Basant is a very old rag, regarded as one of the six principal rag-s used for rag classification (Tagore [Six Principal Rag-s] 1982).
Basant or Vasant is the spring, and the song texts in this rag often appropriately portrays the natural beauty of this joyful season (Bhatkhande [KPM IV] 1976: 372 & Thakur [Sangitanjali VI-3] 1962: 109).
Tone material: S r G m M P d N
Most of the melodic movements are in the upper tetrachord, the ascent often begins with sharp Ma, as in M d N S or M G M d S. In fact, many songs begin on high Sa, which is the predominant note in this rag besides Pa. The treatment accorded to natural Ma is very particular in Basant; this note only occurs in certain ascending passages like S/m and G m /N d P.
M dNS – N d P – MG M G
M d /S – N d P
S /m – G
Some of the old dhrupad compositions use natural Dha instead of flat Dha (ibid). Rag Purvi (vide) has the same tonal material as Basant. However, the ascent and the treatment of the two forms of Ma, natural and sharp, is quite different in each rag. Rag Paraj is very similar to Basant as well but it has a faster pace and not as serious character as Basant.
Time: late at night, any time during the spring season (ibid)
Performance by Padma Talwalkar
देरना देरना देरना देरना तननन
ना तन तुन्द्रे तनन तनन ता
तान दानी तदारे दारे (दान)
अोदन (उद न) तोम तोम तोम तनन नननन
नादिरदिर तन द्रितन द्रितन द्रितन तन
तनोम तनोम तोम तदारे दानी तदारे
नादिरदिर नादिरदिर, तुम्दिरदिर (तुंदिरदिर) तुम्दिरदिर
तन तुन्द्रे धेतलान तुम्दिरदिर (तुंदिरदिर) धेतलान तुम्दिरदिर दिरदिर दिरदिर
तकिट धिकीटतक धा धा धीं किडधानधा कत्तिन्धा क्डान किडनग तागदाधा
The words of this composition are linguistically meaningless; a characteristic feature of the genre of tarana. (For more, see ‘Genres’ under ‘Theory & Concepts’).
Tal: Tintal (fast tempo)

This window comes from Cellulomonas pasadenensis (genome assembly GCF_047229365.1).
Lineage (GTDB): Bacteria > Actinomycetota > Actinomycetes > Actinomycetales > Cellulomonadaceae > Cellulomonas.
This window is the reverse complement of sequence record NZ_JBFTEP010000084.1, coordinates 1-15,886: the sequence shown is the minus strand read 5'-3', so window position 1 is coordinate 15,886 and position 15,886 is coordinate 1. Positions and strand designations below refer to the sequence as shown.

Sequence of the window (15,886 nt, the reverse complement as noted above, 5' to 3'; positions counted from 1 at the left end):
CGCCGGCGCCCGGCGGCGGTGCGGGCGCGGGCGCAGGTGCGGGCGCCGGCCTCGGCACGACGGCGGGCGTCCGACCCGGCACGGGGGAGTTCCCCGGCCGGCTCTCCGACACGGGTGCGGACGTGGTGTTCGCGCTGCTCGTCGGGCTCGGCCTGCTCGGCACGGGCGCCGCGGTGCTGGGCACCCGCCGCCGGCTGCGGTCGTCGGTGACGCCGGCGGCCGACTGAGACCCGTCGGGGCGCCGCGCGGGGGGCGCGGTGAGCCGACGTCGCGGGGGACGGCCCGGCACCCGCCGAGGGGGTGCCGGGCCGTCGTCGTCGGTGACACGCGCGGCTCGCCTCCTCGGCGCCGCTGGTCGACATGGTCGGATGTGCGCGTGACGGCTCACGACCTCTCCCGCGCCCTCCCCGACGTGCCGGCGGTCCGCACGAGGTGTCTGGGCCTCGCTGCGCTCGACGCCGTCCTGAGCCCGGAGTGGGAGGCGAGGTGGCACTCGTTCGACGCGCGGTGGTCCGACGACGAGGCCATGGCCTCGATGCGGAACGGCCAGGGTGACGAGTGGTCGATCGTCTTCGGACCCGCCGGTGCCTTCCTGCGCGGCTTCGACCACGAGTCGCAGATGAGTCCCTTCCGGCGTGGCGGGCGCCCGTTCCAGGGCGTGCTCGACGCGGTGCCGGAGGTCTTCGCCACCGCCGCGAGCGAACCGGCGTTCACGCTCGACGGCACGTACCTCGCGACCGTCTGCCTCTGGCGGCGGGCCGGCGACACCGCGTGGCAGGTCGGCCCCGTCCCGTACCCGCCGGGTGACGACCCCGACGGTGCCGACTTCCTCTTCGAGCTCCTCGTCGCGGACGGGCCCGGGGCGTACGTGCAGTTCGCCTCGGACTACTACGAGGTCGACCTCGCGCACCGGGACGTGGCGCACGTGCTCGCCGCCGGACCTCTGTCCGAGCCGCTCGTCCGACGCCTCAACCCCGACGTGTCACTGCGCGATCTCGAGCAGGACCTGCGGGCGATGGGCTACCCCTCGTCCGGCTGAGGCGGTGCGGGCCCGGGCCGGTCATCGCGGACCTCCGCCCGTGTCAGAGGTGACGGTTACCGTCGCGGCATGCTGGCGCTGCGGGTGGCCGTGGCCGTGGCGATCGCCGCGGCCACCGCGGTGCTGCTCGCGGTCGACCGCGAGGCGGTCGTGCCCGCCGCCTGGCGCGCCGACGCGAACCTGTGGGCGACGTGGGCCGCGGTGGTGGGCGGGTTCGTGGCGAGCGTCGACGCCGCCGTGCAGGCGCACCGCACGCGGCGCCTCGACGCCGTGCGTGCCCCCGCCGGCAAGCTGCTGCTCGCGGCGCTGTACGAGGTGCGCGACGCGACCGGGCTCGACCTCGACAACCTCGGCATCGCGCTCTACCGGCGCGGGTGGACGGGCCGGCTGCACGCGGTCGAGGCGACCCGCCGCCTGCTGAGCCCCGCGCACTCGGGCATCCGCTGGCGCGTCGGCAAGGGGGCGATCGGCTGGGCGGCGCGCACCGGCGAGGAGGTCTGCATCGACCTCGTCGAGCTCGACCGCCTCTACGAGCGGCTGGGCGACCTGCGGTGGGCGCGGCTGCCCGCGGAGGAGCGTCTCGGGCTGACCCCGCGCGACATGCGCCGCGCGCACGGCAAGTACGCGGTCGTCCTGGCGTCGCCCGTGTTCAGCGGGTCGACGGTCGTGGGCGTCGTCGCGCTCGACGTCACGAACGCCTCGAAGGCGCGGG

The initial phrases first stress the Ga (5-11) and then Pa (25 -28), which is sustained
30 – 37: This is followed by a phrase including the sharp Ma and flat Dha, woven around the Pa, returning to Ga.
52 – 58: Once again Ga is held, followed by phrases with Ma and Dha, bringing in focus the Pa ( 60 -72). Note how most phrases from Pa return to Ga with a typical phrase M \G
74: Ni is introduced and held
86: d /S – N d P – Typical phrase of Basant
96 – 100: Another typical phrase including natural Ma – S /m – G
110 – 128: Exploration continues to meander around the Pa, which is an important note in this rag
156: High Sa is introduced and the phrases thereafter bring the note in focus, sometimes juxtaposing the Pa. Note how most phrases approaching the high Sa commence on Ga or Ma
216: As most composition, this composition too begins around the high Sa. Rhythmically the refrain commences on the first beat itself
285: Having presented the first part of the composition (sthayi), melodic elaboration begins, mainly covering the upper part of the middle octave approaching the Sa
365: Ni is held and juxtaposed first with the sharp Ma and then with the lower Ni (octave below)
391: The tempo increases and the first part of the composition is repeated
432: The second part of the composition begins on the 9th beat of the tal cycle
463: Note the syllables (bol) of percussion instruments